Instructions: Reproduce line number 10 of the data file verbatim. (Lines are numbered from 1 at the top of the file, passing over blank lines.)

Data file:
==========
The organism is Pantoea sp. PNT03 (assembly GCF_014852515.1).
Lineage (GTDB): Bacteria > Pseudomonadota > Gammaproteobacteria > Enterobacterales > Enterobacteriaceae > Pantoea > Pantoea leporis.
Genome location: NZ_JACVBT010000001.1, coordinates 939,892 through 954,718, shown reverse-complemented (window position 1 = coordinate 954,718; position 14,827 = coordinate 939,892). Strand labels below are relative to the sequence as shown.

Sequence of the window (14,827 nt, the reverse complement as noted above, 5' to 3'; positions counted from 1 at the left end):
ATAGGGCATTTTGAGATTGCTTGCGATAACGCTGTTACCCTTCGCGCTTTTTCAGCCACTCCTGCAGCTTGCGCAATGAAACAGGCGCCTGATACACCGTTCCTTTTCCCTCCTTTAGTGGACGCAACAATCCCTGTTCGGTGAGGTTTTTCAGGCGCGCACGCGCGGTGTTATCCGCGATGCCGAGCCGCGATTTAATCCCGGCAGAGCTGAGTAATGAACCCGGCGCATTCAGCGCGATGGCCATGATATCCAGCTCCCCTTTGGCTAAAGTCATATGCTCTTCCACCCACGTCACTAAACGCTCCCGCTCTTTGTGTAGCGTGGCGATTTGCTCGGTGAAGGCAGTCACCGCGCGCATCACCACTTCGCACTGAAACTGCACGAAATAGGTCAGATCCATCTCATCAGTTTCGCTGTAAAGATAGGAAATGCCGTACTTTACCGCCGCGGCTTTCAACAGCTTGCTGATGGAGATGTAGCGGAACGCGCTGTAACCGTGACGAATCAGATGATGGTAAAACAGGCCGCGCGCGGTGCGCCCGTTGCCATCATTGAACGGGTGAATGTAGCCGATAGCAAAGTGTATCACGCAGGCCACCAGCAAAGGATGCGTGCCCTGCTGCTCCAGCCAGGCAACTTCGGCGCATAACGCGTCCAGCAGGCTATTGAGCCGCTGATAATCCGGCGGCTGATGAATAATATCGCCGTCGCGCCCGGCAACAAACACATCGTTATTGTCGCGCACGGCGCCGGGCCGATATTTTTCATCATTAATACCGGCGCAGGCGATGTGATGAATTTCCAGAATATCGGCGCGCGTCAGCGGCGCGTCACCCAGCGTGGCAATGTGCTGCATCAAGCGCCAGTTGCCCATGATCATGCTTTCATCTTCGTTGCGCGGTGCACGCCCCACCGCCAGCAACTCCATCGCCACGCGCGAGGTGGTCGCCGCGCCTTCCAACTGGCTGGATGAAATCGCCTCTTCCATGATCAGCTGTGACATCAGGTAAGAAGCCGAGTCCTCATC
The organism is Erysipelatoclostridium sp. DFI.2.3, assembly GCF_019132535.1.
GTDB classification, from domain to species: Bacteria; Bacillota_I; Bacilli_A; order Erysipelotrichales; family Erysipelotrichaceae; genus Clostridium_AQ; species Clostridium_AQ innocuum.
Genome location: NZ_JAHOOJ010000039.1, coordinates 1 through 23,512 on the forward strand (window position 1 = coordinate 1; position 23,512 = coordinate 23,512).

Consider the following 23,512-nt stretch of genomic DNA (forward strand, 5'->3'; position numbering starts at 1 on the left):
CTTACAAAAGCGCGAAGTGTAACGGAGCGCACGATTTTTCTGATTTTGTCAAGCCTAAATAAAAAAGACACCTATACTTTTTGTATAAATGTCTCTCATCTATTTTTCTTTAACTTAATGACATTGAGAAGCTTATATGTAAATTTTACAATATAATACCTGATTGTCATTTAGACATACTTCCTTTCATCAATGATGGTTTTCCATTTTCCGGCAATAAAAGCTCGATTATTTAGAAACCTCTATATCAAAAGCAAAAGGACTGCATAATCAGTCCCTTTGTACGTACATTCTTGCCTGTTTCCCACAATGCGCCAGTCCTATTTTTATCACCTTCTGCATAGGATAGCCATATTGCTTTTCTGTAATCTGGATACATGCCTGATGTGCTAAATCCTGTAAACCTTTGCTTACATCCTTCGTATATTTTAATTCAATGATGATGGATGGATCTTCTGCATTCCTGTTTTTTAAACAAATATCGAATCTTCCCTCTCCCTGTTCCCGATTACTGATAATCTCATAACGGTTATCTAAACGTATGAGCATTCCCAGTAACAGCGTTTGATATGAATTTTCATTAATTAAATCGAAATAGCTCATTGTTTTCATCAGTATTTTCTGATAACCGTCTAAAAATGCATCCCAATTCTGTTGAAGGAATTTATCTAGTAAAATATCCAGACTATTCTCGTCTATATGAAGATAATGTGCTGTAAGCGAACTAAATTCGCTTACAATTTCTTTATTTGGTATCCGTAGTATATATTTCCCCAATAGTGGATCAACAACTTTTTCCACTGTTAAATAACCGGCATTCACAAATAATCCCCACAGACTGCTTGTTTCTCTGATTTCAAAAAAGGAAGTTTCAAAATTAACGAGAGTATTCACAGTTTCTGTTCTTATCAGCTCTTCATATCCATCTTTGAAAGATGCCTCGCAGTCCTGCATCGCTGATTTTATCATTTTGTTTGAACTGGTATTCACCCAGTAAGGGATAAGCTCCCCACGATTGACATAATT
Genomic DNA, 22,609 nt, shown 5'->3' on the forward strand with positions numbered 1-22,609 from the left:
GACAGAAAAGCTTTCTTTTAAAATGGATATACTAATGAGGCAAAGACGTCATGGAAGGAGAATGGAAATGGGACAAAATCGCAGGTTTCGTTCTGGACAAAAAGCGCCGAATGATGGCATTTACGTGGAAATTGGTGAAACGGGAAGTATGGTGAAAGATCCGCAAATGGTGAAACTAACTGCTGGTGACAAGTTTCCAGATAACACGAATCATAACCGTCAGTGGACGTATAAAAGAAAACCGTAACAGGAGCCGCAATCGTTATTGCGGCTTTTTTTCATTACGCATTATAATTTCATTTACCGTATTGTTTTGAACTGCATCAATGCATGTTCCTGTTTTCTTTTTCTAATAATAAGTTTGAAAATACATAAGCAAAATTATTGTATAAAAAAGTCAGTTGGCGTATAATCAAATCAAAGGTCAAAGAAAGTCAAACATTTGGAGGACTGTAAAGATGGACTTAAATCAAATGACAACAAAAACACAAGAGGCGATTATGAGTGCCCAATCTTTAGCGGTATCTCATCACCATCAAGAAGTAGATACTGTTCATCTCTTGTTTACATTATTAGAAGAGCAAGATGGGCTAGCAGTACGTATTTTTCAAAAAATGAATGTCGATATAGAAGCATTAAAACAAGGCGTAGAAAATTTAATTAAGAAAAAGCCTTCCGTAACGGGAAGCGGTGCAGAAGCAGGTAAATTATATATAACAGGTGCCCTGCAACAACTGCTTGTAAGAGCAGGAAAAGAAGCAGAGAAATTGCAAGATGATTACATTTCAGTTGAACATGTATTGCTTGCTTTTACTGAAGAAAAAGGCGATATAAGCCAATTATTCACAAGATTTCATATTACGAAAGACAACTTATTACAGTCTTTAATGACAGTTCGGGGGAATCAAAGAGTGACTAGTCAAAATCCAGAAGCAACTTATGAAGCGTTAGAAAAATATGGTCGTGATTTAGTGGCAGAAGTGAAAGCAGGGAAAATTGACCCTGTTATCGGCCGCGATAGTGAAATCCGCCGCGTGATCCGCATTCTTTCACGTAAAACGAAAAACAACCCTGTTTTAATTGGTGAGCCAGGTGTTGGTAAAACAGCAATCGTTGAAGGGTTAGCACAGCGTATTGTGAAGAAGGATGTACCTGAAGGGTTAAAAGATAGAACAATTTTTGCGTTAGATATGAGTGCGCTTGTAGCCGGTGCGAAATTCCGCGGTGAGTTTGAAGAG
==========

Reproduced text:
CTTACAAAAGCGCGAAGTGTAACGGAGCGCACGATTTTTCTGATTTTGTCAAGCCTAAATAAAAAAGACACCTATACTTTTTGTATAAATGTCTCTCATCTATTTTTCTTTAACTTAATGACATTGAGAAGCTTATATGTAAATTTTACAATATAATACCTGATTGTCATTTAGACATACTTCCTTTCATCAATGATGGTTTTCCATTTTCCGGCAATAAAAGCTCGATTATTTAGAAACCTCTATATCAAAAGCAAAAGGACTGCATAATCAGTCCCTTTGTACGTACATTCTTGCCTGTTTCCCACAATGCGCCAGTCCTATTTTTATCACCTTCTGCATAGGATAGCCATATTGCTTTTCTGTAATCTGGATACATGCCTGATGTGCTAAATCCTGTAAACCTTTGCTTACATCCTTCGTATATTTTAATTCAATGATGATGGATGGATCTTCTGCATTCCTGTTTTTTAAACAAATATCGAATCTTCCCTCTCCCTGTTCCCGATTACTGATAATCTCATAACGGTTATCTAAACGTATGAGCATTCCCAGTAACAGCGTTTGATATGAATTTTCATTAATTAAATCGAAATAGCTCATTGTTTTCATCAGTATTTTCTGATAACCGTCTAAAAATGCATCCCAATTCTGTTGAAGGAATTTATCTAGTAAAATATCCAGACTATTCTCGTCTATATGAAGATAATGTGCTGTAAGCGAACTAAATTCGCTTACAATTTCTTTATTTGGTATCCGTAGTATATATTTCCCCAATAGTGGATCAACAACTTTTTCCACTGTTAAATAACCGGCATTCACAAATAATCCCCACAGACTGCTTGTTTCTCTGATTTCAAAAAAGGAAGTTTCAAAATTAACGAGAGTATTCACAGTTTCTGTTCTTATCAGCTCTTCATATCCATCTTTGAAAGATGCCTCGCAGTCCTGCATCGCTGATTTTATCATTTTGTTTGAACTGGTATTCACCCAGTAAGGGATAAGCTCCCCACGATTGACATAATT